The AI research organization LAION has sent an open letter to the European Parliament recommending that regulatory efforts in the AI sector should encourage the use of open source AI models. LAION’s datasets are widely used to train AI models.
Open-source AI models offer greater safety, accountability, reproducibility, and robustness than closed-source models because of their transparency, according to the letter, which is supported by the European Laboratory for Learning and Intelligent Systems and several other leading AI developers and researchers.
The letter suggests that the use of open-source models can foster innovation, particularly in small and medium-sized enterprises, minimize redundant training runs, be more environmentally friendly, and address global challenges in areas such as health and climate change.
The benefits of open-source AI models
The transparency of open-source AI also allows for extensive community review and helps identify and address security vulnerabilities earlier than is possible with closed systems, LAION says, citing Linux as a positive example.
Reproducible and transparent open-source models enable independent validation of AI results, ensuring trust and scientific integrity.
Focusing regulatory efforts on AI applications rather than enabling technologies could preserve the benefits of open-source models without stifling innovation, the letter argues.
This proposal is likely motivated by the fact that it can be difficult for smaller companies or open-source movements to comply with complex regulatory requirements if they want to develop new AI technologies without immediate commercial intent.
The authors also recommend that commercial companies should be incentivized to open source their basic models, while retaining ownership of fine-tuned versions for industry-specific applications. This strategy would allow broader access to the underlying models without compromising commercial competitiveness.
Meta currently appears to be following this strategy with its Llama models, but other AI technology companies such as Google, OpenAI, and Microsoft are strictly following the closed-source principle.
OpenLM aims to make AI training more efficient
LAION also introduces OpenLM, a new PyTorch codebase for efficient training of medium-sized language models. OpenLM is designed to fully utilize GPU resources, increase training speed, and is easily adaptable to new research and development projects, according to LAION.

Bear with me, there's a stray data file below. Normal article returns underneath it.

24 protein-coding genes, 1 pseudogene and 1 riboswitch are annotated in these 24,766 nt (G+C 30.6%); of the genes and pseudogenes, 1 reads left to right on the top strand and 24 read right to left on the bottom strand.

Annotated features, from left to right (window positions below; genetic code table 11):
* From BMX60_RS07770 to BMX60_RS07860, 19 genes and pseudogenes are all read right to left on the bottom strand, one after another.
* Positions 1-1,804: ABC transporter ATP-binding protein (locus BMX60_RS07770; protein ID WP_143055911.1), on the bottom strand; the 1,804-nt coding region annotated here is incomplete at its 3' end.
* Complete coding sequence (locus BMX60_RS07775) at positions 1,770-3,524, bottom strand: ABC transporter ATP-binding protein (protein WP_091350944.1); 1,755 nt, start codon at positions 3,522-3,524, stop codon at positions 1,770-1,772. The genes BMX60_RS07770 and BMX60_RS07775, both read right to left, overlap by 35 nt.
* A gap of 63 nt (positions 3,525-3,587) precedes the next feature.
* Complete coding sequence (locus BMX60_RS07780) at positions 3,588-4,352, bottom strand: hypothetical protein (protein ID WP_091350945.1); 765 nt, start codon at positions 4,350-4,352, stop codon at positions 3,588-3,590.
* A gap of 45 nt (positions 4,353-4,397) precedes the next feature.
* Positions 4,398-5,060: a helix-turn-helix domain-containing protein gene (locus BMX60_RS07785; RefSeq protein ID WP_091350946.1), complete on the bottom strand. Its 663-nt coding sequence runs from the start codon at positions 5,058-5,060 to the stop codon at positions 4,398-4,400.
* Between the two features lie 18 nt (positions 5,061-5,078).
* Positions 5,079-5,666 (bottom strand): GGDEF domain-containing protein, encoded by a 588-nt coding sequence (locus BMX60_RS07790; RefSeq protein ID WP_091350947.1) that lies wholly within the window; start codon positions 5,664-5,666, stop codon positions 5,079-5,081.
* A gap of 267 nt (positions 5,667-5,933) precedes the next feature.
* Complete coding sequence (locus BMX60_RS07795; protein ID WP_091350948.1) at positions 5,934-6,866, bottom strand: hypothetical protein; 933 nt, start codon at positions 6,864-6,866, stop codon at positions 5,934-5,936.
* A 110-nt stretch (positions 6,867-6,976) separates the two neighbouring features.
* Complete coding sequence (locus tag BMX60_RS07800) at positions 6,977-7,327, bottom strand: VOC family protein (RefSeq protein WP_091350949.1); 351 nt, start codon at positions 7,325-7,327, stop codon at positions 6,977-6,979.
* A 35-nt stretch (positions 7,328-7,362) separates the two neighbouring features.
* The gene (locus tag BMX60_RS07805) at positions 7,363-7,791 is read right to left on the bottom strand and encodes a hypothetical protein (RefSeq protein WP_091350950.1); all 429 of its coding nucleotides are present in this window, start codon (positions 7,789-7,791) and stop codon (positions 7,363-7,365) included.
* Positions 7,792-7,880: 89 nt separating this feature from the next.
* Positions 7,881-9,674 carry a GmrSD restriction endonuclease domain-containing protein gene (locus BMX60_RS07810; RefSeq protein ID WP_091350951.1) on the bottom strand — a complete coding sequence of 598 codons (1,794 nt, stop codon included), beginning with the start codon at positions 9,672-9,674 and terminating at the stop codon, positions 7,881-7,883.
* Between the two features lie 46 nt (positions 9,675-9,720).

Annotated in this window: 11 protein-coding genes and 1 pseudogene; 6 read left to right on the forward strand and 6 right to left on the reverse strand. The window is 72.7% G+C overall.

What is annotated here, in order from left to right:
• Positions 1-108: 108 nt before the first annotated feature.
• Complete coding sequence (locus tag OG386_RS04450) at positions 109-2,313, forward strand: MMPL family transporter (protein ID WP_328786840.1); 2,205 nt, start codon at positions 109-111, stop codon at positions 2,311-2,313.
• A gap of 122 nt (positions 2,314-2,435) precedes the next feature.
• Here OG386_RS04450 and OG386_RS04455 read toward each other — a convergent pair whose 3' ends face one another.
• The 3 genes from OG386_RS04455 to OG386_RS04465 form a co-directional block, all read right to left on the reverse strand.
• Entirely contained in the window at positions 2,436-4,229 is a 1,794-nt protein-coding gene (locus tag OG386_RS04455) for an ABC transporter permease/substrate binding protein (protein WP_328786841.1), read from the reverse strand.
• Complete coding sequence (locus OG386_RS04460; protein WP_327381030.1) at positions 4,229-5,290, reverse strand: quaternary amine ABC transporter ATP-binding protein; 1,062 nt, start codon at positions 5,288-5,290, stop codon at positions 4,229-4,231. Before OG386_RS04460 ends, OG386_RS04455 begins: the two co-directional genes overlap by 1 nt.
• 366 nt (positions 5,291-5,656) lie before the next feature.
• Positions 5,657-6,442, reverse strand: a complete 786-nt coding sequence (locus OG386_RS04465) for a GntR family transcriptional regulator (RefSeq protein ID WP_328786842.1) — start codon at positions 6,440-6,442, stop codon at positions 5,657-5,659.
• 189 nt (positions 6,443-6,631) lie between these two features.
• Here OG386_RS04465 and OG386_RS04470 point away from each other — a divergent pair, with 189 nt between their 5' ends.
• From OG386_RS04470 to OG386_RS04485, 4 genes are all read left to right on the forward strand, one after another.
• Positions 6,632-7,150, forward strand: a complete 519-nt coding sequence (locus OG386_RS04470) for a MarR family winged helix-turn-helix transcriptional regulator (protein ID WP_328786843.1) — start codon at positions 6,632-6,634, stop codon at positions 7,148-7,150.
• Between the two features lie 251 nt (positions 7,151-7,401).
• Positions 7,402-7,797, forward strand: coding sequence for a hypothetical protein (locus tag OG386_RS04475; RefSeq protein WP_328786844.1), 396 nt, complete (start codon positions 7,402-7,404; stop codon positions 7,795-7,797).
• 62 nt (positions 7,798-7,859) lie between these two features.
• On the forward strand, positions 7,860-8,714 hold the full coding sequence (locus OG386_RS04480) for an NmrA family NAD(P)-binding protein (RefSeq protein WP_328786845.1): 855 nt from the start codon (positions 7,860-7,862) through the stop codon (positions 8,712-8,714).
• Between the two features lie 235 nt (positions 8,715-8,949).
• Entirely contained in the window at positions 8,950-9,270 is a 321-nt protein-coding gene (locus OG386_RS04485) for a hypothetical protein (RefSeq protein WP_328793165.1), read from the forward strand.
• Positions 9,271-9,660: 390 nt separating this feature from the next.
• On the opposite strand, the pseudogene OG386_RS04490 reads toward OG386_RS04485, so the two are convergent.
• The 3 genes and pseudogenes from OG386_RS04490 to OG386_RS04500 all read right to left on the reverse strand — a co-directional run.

For testing, LAION trained the OpenLM-1B and OpenLM-7B language models with a large set of text tokens (1.6 trillion and 1.25 trillion, respectively). A token is a single unit of data that, when assembled, forms a larger unit of data, similar to sentences composed of words, letters, and punctuation.
For tasks such as zero-shot text classification and multiple-choice, the OpenLM models are expected to outperform open-source alternatives such as OPT-1.3B and Pythia-1B, and achieve performance on par with LLAMA-7B and MPT-7B. Laion releases the language models and training datasets on Huggingface.
LAION’s petition for an international open-source AI supercomputer
In addition to the open letter, LAION launched a petition back in April to establish a publicly funded supercomputer to support international open-source AI research and development. The petition collected 3,627 signatures.
The proposal aims to ensure technological independence from large technology corporations. The proposed supercomputer would support the development of fundamental open-source AI models and provide the necessary infrastructure for a transparent future of AI.
Laion recently won “The Falling Walls Science Breakthrough of the Year Award” in the Science and Innovation Management category for “democratizing AI research by providing open access to advanced AI models, tools, and datasets, fostering public engagement and awareness, and promoting international collaboration to create a transparent and inclusive AI ecosystem that benefits everyone.”